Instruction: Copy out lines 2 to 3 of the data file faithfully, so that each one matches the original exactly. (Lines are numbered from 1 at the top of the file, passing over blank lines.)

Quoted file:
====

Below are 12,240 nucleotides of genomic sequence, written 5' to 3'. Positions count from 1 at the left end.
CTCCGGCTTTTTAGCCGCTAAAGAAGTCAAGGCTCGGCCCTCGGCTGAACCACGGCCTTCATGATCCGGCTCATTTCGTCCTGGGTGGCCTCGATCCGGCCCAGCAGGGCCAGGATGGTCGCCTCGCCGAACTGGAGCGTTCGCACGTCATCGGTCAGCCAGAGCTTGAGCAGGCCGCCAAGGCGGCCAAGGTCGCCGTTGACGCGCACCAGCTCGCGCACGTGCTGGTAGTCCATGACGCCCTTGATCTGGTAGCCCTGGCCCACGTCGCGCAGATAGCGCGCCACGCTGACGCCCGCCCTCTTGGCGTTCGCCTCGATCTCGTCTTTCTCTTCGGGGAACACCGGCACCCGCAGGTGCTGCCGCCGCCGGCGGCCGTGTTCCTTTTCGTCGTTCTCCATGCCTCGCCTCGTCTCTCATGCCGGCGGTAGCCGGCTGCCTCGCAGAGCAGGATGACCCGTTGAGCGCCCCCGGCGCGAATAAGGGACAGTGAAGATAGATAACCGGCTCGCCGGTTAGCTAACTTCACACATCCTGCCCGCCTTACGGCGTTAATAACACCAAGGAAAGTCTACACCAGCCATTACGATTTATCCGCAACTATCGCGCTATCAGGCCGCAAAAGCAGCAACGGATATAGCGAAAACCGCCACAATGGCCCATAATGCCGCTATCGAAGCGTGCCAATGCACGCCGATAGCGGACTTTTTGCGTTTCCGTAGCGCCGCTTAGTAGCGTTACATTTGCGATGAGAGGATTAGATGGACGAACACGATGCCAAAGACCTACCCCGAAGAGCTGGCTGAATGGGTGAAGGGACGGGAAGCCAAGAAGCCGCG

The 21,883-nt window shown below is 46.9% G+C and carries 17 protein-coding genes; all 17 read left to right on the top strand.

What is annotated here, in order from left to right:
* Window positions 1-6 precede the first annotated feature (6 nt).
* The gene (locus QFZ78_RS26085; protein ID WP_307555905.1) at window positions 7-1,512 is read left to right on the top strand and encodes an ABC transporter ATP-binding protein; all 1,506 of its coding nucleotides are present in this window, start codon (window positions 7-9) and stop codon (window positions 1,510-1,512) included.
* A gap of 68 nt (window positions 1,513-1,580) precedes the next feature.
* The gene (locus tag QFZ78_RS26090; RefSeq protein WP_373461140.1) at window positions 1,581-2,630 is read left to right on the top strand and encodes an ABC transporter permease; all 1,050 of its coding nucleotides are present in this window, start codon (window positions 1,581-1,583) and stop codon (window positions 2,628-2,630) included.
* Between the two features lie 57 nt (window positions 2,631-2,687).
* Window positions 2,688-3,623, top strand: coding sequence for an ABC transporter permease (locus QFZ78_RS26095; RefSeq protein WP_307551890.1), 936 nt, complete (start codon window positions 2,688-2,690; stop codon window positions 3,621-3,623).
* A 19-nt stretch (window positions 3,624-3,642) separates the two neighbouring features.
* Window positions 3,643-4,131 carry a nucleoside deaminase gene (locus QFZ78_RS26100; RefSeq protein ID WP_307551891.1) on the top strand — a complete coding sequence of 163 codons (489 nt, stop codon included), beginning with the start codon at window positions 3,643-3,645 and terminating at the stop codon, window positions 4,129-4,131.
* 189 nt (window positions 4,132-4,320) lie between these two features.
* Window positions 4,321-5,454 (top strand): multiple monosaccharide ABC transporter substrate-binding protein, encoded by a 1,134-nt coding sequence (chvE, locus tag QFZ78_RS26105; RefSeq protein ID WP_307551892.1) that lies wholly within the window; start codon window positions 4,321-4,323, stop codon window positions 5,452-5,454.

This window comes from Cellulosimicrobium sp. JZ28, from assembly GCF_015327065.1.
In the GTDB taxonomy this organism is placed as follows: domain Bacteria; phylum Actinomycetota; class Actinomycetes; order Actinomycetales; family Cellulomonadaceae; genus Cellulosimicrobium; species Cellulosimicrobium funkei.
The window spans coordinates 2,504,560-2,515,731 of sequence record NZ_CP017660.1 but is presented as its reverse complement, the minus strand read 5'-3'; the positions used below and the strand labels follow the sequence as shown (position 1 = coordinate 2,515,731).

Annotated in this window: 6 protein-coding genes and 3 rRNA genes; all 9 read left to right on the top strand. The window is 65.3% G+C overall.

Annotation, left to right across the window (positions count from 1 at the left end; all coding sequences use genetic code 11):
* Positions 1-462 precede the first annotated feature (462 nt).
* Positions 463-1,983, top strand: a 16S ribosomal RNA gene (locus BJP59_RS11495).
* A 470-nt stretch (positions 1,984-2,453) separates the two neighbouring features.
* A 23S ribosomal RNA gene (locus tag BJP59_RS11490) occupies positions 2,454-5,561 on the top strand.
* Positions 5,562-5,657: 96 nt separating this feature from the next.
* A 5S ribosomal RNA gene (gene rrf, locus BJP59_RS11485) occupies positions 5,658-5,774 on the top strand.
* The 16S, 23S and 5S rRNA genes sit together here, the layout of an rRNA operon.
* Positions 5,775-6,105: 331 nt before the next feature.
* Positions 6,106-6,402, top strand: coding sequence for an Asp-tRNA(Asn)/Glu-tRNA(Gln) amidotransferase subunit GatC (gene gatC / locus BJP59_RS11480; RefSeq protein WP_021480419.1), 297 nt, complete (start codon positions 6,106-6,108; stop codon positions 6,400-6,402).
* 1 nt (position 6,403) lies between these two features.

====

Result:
CTCCGGCTTTTTAGCCGCTAAAGAAGTCAAGGCTCGGCCCTCGGCTGAACCACGGCCTTCATGATCCGGCTCATTTCGTCCTGGGTGGCCTCGATCCGGCCCAGCAGGGCCAGGATGGTCGCCTCGCCGAACTGGAGCGTTCGCACGTCATCGGTCAGCCAGAGCTTGAGCAGGCCGCCAAGGCGGCCAAGGTCGCCGTTGACGCGCACCAGCTCGCGCACGTGCTGGTAGTCCATGACGCCCTTGATCTGGTAGCCCTGGCCCACGTCGCGCAGATAGCGCGCCACGCTGACGCCCGCCCTCTTGGCGTTCGCCTCGATCTCGTCTTTCTCTTCGGGGAACACCGGCACCCGCAGGTGCTGCCGCCGCCGGCGGCCGTGTTCCTTTTCGTCGTTCTCCATGCCTCGCCTCGTCTCTCATGCCGGCGGTAGCCGGCTGCCTCGCAGAGCAGGATGACCCGTTGAGCGCCCCCGGCGCGAATAAGGGACAGTGAAGATAGATAACCGGCTCGCCGGTTAGCTAACTTCACACATCCTGCCCGCCTTACGGCGTTAATAACACCAAGGAAAGTCTACACCAGCCATTACGATTTATCCGCAACTATCGCGCTATCAGGCCGCAAAAGCAGCAACGGATATAGCGAAAACCGCCACAATGGCCCATAATGCCGCTATCGAAGCGTGCCAATGCACGCCGATAGCGGACTTTTTGCGTTTCCGTAGCGCCGCTTAGTAGCGTTACATTTGCGATGAGAGGATTAGATGGACGAACACGATGCCAAAGACCTACCCCGAAGAGCTGGCTGAATGGGTGAAGGGACGGGAAGCCAAGAAGCCGCG

The 21,883-nt window shown below is 46.9% G+C and carries 17 protein-coding genes; all 17 read left to right on the top strand.